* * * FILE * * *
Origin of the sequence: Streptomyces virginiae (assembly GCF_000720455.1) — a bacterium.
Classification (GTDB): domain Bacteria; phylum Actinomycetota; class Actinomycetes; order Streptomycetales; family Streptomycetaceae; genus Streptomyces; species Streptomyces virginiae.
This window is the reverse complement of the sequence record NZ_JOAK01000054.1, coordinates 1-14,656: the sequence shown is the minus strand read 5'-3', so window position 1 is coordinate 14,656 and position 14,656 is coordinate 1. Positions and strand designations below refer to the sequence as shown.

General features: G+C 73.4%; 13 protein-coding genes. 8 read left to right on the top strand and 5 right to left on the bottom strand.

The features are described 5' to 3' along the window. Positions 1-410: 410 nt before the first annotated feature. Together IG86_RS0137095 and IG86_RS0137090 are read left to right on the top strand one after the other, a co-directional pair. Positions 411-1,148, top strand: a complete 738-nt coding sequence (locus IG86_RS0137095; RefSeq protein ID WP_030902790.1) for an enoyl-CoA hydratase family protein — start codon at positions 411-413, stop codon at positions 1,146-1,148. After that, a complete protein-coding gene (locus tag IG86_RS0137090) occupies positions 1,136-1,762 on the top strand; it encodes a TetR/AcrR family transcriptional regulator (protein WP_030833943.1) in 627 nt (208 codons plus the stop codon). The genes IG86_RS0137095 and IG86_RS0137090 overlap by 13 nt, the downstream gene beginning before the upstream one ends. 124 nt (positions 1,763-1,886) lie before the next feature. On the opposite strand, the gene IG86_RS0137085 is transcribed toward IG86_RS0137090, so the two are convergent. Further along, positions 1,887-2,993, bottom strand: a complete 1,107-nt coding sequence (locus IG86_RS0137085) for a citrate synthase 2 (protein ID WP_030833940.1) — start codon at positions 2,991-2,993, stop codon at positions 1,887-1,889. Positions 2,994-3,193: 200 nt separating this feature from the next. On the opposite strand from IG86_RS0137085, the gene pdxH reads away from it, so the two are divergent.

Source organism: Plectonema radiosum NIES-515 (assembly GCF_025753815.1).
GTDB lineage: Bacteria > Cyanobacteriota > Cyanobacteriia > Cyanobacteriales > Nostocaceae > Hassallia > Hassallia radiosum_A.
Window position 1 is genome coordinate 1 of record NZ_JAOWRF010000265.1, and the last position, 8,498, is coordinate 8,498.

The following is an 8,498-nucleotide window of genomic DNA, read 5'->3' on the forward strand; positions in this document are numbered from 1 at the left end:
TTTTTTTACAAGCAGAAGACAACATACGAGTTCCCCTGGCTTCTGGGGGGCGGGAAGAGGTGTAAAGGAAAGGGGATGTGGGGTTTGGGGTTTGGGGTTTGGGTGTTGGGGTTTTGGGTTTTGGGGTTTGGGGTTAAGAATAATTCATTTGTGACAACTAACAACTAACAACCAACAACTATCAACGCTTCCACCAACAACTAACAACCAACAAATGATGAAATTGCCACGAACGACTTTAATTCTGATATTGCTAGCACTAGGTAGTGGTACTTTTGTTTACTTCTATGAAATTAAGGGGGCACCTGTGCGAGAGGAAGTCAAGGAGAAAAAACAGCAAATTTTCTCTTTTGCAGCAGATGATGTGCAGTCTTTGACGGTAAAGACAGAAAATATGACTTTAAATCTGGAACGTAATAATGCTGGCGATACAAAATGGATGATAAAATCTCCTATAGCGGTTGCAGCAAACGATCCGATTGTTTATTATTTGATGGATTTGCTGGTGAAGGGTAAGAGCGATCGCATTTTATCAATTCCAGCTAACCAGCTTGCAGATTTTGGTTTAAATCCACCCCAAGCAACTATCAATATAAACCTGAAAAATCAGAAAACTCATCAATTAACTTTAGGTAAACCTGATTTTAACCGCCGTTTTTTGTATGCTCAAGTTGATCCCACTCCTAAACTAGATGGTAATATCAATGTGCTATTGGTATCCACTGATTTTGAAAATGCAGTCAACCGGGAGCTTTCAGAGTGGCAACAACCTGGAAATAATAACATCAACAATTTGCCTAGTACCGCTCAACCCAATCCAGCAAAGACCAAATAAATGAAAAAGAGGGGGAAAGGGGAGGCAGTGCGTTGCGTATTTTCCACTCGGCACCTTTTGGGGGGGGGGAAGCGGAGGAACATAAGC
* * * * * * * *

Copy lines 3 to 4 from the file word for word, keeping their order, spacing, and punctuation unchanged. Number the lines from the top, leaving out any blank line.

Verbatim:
This window is the reverse complement of the sequence record NZ_JOAK01000054.1, coordinates 1-14,656: the sequence shown is the minus strand read 5'-3', so window position 1 is coordinate 14,656 and position 14,656 is coordinate 1. Positions and strand designations below refer to the sequence as shown.

General features: G+C 73.4%; 13 protein-coding genes. 8 read left to right on the top strand and 5 right to left on the bottom strand.